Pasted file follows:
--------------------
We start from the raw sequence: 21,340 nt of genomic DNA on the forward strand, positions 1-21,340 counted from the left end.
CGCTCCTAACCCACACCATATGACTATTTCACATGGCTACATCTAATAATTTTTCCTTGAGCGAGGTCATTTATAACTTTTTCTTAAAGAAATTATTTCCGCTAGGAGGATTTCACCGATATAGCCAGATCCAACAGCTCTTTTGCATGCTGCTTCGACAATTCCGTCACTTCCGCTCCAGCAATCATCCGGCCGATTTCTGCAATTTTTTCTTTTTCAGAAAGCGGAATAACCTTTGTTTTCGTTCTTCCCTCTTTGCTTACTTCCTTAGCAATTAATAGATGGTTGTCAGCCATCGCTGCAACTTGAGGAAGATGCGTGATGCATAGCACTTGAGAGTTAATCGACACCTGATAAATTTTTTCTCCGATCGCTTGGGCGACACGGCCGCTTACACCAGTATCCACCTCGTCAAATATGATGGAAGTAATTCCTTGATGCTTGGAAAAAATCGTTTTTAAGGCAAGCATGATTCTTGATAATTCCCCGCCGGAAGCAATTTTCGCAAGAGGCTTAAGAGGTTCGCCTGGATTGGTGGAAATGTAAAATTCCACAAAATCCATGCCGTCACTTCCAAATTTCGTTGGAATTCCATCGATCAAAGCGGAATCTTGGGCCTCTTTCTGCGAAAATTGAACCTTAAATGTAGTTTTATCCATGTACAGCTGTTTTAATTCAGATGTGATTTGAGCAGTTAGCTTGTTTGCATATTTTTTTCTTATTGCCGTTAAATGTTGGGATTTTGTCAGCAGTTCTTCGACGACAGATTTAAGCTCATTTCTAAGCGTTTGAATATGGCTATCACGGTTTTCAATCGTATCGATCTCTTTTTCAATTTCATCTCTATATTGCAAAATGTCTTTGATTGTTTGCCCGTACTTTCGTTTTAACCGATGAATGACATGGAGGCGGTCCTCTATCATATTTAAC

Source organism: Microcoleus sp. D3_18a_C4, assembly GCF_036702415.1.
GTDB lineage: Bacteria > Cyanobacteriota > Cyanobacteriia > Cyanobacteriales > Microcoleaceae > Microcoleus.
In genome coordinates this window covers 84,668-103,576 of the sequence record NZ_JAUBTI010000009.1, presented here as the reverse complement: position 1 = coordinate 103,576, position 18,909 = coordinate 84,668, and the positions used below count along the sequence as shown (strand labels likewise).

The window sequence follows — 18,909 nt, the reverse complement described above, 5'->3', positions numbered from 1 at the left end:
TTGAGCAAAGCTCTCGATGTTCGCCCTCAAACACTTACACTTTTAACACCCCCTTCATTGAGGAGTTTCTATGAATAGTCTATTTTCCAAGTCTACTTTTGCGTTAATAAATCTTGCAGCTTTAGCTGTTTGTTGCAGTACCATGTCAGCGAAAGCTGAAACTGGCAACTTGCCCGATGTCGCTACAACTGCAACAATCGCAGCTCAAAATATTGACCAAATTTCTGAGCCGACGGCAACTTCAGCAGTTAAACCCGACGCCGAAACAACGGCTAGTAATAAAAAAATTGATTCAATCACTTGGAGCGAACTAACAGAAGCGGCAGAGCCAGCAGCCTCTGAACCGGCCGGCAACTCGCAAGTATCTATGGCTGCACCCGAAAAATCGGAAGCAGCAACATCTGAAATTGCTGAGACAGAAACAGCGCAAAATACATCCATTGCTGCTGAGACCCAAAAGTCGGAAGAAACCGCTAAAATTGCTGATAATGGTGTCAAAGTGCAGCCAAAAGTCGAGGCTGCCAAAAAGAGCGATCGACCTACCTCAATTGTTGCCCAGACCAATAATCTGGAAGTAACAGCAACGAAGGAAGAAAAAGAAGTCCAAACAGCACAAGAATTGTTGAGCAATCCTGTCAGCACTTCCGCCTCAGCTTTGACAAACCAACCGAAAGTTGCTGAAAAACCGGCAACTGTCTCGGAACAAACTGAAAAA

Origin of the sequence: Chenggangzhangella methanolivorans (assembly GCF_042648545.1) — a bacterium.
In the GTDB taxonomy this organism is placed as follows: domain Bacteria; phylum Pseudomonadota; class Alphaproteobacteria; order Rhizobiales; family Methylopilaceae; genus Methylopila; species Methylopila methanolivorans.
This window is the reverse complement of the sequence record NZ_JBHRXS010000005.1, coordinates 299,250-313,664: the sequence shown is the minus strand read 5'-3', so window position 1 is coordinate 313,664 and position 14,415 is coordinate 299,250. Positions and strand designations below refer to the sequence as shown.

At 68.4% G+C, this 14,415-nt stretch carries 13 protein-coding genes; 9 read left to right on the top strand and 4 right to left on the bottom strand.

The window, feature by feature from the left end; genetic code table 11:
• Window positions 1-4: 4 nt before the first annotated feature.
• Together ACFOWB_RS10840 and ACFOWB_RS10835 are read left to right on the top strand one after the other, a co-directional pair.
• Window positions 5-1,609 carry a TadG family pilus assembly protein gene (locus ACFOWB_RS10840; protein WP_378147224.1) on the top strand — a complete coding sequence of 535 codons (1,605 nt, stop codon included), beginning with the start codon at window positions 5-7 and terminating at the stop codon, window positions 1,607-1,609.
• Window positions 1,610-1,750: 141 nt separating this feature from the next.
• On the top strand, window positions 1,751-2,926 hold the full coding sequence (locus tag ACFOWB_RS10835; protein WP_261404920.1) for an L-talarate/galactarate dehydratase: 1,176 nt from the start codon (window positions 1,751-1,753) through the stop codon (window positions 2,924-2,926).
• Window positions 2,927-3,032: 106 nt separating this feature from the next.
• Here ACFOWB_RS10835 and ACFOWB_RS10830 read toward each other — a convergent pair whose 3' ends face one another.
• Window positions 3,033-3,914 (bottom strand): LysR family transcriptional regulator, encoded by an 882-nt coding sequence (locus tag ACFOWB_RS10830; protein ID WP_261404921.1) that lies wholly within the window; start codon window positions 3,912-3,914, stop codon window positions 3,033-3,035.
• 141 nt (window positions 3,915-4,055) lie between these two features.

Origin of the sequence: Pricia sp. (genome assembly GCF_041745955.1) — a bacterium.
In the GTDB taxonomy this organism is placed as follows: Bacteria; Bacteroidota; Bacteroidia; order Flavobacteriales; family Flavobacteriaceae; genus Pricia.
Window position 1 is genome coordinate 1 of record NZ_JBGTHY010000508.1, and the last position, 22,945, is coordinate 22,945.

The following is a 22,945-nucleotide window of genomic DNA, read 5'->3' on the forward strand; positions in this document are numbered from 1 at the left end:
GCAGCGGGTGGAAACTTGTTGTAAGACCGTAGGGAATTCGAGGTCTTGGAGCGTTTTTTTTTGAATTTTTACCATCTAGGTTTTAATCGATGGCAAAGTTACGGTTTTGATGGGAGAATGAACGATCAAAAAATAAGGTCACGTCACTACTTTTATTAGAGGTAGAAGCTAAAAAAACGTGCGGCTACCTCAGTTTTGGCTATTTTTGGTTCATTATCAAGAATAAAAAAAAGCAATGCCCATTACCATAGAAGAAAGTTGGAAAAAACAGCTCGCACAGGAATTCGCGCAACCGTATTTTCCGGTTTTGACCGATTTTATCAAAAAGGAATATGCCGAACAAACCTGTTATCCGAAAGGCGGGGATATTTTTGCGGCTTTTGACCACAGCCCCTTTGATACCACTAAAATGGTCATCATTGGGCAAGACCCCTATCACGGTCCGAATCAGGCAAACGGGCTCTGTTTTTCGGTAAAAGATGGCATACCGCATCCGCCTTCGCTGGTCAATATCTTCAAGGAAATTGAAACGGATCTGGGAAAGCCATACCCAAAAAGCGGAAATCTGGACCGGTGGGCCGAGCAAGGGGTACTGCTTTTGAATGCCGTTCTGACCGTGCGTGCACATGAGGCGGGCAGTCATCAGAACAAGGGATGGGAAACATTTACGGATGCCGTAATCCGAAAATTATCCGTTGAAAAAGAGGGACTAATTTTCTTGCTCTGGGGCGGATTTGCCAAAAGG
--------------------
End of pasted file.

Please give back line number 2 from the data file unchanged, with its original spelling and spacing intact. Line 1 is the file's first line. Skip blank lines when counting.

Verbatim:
CGCTCCTAACCCACACCATATGACTATTTCACATGGCTACATCTAATAATTTTTCCTTGAGCGAGGTCATTTATAACTTTTTCTTAAAGAAATTATTTCCGCTAGGAGGATTTCACCGATATAGCCAGATCCAACAGCTCTTTTGCATGCTGCTTCGACAATTCCGTCACTTCCGCTCCAGCAATCATCCGGCCGATTTCTGCAATTTTTTCTTTTTCAGAAAGCGGAATAACCTTTGTTTTCGTTCTTCCCTCTTTGCTTACTTCCTTAGCAATTAATAGATGGTTGTCAGCCATCGCTGCAACTTGAGGAAGATGCGTGATGCATAGCACTTGAGAGTTAATCGACACCTGATAAATTTTTTCTCCGATCGCTTGGGCGACACGGCCGCTTACACCAGTATCCACCTCGTCAAATATGATGGAAGTAATTCCTTGATGCTTGGAAAAAATCGTTTTTAAGGCAAGCATGATTCTTGATAATTCCCCGCCGGAAGCAATTTTCGCAAGAGGCTTAAGAGGTTCGCCTGGATTGGTGGAAATGTAAAATTCCACAAAATCCATGCCGTCACTTCCAAATTTCGTTGGAATTCCATCGATCAAAGCGGAATCTTGGGCCTCTTTCTGCGAAAATTGAACCTTAAATGTAGTTTTATCCATGTACAGCTGTTTTAATTCAGATGTGATTTGAGCAGTTAGCTTGTTTGCATATTTTTTTCTTATTGCCGTTAAATGTTGGGATTTTGTCAGCAGTTCTTCGACGACAGATTTAAGCTCATTTCTAAGCGTTTGAATATGGCTATCACGGTTTTCAATCGTATCGATCTCTTTTTCAATTTCATCTCTATATTGCAAAATGTCTTTGATTGTTTGCCCGTACTTTCGTTTTAACCGATGAATGACATGGAGGCGGTCCTCTATCATATTTAAC